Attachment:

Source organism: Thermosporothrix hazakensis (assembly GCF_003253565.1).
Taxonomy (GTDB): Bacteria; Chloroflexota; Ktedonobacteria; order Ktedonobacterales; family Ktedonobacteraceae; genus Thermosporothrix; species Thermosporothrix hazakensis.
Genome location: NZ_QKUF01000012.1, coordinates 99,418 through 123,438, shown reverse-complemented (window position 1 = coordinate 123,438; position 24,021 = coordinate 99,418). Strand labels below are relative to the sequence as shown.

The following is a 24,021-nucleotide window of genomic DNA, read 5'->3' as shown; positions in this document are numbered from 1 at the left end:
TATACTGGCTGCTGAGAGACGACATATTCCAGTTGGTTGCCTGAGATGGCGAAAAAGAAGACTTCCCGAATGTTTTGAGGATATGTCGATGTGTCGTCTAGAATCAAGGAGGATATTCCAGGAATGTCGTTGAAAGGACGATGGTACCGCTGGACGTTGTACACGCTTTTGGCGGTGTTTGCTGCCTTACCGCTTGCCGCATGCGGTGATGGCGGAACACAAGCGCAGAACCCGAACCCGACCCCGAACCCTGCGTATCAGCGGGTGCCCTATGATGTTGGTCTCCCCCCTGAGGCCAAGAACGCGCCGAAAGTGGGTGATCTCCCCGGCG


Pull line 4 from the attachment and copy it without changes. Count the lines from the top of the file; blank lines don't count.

The following is a 24,021-nucleotide window of genomic DNA, read 5'->3' as shown; positions in this document are numbered from 1 at the left end: